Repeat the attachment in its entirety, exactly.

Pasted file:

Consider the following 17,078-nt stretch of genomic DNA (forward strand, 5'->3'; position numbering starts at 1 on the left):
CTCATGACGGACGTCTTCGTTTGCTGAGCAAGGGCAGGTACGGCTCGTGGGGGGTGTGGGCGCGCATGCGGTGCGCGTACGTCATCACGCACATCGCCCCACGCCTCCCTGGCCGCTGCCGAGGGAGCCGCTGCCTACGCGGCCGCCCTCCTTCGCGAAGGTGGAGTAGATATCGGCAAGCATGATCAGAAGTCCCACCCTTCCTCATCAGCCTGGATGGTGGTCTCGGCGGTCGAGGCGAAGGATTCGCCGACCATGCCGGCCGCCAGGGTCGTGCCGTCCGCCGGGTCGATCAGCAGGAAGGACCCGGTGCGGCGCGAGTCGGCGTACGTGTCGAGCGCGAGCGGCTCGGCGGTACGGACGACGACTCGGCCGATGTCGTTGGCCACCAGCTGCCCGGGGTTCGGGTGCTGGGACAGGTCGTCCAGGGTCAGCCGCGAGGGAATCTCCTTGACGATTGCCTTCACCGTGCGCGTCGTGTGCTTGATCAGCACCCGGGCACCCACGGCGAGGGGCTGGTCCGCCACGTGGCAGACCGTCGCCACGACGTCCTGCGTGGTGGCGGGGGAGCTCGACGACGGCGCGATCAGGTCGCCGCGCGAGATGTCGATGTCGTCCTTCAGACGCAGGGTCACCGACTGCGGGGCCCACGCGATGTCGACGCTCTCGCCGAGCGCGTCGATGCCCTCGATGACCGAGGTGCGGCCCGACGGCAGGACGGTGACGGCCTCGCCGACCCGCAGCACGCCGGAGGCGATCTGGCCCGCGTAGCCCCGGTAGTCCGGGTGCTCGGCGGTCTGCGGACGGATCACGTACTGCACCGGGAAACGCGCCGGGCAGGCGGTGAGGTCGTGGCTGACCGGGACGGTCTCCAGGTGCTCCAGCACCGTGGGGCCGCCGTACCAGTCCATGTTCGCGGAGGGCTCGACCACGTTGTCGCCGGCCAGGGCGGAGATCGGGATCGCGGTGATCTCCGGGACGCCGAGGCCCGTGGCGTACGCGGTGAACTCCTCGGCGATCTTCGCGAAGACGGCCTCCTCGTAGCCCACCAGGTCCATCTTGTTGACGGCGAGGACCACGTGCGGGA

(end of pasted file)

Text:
Consider the following 17,078-nt stretch of genomic DNA (forward strand, 5'->3'; position numbering starts at 1 on the left):
CTCATGACGGACGTCTTCGTTTGCTGAGCAAGGGCAGGTACGGCTCGTGGGGGGTGTGGGCGCGCATGCGGTGCGCGTACGTCATCACGCACATCGCCCCACGCCTCCCTGGCCGCTGCCGAGGGAGCCGCTGCCTACGCGGCCGCCCTCCTTCGCGAAGGTGGAGTAGATATCGGCAAGCATGATCAGAAGTCCCACCCTTCCTCATCAGCCTGGATGGTGGTCTCGGCGGTCGAGGCGAAGGATTCGCCGACCATGCCGGCCGCCAGGGTCGTGCCGTCCGCCGGGTCGATCAGCAGGAAGGACCCGGTGCGGCGCGAGTCGGCGTACGTGTCGAGCGCGAGCGGCTCGGCGGTACGGACGACGACTCGGCCGATGTCGTTGGCCACCAGCTGCCCGGGGTTCGGGTGCTGGGACAGGTCGTCCAGGGTCAGCCGCGAGGGAATCTCCTTGACGATTGCCTTCACCGTGCGCGTCGTGTGCTTGATCAGCACCCGGGCACCCACGGCGAGGGGCTGGTCCGCCACGTGGCAGACCGTCGCCACGACGTCCTGCGTGGTGGCGGGGGAGCTCGACGACGGCGCGATCAGGTCGCCGCGCGAGATGTCGATGTCGTCCTTCAGACGCAGGGTCACCGACTGCGGGGCCCACGCGATGTCGACGCTCTCGCCGAGCGCGTCGATGCCCTCGATGACCGAGGTGCGGCCCGACGGCAGGACGGTGACGGCCTCGCCGACCCGCAGCACGCCGGAGGCGATCTGGCCCGCGTAGCCCCGGTAGTCCGGGTGCTCGGCGGTCTGCGGACGGATCACGTACTGCACCGGGAAACGCGCCGGGCAGGCGGTGAGGTCGTGGCTGACCGGGACGGTCTCCAGGTGCTCCAGCACCGTGGGGCCGCCGTACCAGTCCATGTTCGCGGAGGGCTCGACCACGTTGTCGCCGGCCAGGGCGGAGATCGGGATCGCGGTGATCTCCGGGACGCCGAGGCCCGTGGCGTACGCGGTGAACTCCTCGGCGATCTTCGCGAAGACGGCCTCCTCGTAGCCCACCAGGTCCATCTTGTTGACGGCGAGGACCACGTGCGGGA